The proliferation of firearms in the United States has reached critical mass. Industry lobbyists in Washington have worked tirelessly to pave the way for almost anyone to be able to purchase and own firearms. While I believe in the Second Amendment, I think it's time we actually looked at what the Second Amendment actually says.
"A well regulated militia, being necessary to the security of a free state, the right of the people to keep and bear arms, shall not be infringed."
Well, this seems pretty damn black and white to me. 'If this criteria is met, then this holds true'. Is the United States general public now considered a 'well regulated militia'? Is owning an automatic rifle 'necessary to the security of a free state'? Unequivocally, NO. We have local police, state police, the National Guard, and more. There is absolutely no reason for assault rifles to be available to the general public.
Before any NRA sycophants get on here and rant, you better think carefully about what you say. I fought to protect the ideals of this country, so don't you dare impugn my intentions. You want to argue your 'right to bear arms'? Last time I checked, this right is an AMENDMENT. First and foremost we have a duty to uphold the core tenants of the Constitution. Let's visit the core tenant of that wonderful document:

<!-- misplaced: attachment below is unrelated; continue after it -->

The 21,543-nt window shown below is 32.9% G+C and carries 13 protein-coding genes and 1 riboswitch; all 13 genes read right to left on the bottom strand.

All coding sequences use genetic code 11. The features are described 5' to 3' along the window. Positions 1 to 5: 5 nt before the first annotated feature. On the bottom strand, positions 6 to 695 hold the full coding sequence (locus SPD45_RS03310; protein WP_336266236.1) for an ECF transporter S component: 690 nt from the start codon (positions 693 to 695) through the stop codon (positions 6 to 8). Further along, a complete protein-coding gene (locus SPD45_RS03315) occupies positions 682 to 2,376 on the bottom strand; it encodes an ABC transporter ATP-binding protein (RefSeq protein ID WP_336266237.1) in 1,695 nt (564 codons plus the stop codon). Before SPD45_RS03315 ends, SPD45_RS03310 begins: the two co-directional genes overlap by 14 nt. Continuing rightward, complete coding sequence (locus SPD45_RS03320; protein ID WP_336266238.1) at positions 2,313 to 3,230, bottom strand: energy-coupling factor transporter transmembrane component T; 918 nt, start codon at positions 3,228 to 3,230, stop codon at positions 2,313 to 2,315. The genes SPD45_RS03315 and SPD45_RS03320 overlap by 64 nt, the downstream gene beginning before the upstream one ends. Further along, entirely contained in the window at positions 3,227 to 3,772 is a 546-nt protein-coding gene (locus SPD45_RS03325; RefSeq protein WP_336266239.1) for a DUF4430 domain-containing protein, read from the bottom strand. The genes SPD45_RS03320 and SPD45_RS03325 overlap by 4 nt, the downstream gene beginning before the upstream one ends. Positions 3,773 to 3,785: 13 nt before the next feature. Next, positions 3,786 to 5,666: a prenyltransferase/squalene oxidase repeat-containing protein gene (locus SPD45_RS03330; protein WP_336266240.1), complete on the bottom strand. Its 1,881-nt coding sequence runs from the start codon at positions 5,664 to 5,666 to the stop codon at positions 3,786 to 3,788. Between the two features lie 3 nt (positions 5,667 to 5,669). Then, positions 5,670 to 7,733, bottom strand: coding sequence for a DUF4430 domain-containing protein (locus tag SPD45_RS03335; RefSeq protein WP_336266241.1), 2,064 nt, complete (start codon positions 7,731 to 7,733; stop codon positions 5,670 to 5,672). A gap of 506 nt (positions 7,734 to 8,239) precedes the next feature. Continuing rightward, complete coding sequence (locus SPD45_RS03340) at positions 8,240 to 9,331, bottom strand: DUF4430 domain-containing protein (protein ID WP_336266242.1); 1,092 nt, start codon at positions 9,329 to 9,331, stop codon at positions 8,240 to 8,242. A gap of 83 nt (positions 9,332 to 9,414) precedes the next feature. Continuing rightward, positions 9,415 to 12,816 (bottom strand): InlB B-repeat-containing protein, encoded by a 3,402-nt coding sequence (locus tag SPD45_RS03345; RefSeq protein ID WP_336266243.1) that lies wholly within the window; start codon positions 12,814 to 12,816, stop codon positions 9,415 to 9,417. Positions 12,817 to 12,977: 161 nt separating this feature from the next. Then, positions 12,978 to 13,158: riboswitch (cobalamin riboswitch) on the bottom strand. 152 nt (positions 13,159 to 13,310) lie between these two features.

"We hold these truths to be self-evident, that all men are created equal, that they are endowed by their Creator with certain unalienable rights, that among these are Life, Liberty, and Pursuit of Happiness."
It is not a coincidence that Life takes the spot as highest in precedence. When others' rights to bear arms encroaches on another citizen's right to live a life in pursuit of these three basic tenants, I draw the line. No parents should have to live in fear of sending their children to school. They shouldn't have to fear a phone call telling them that their six year old was murdered in cold blood by an assault rifle toting psychopath.
I thought deeply about the philosophy that 'guns don't kill people, people kill people.' While semantically true, this is a delusional rationalization. Yes, guns don't kill people. Someone has to pull the trigger and we, as a society, have made that insanely easy to accomplish. It's time that we held ourselves to a higher standard.
Special Interests and Politics: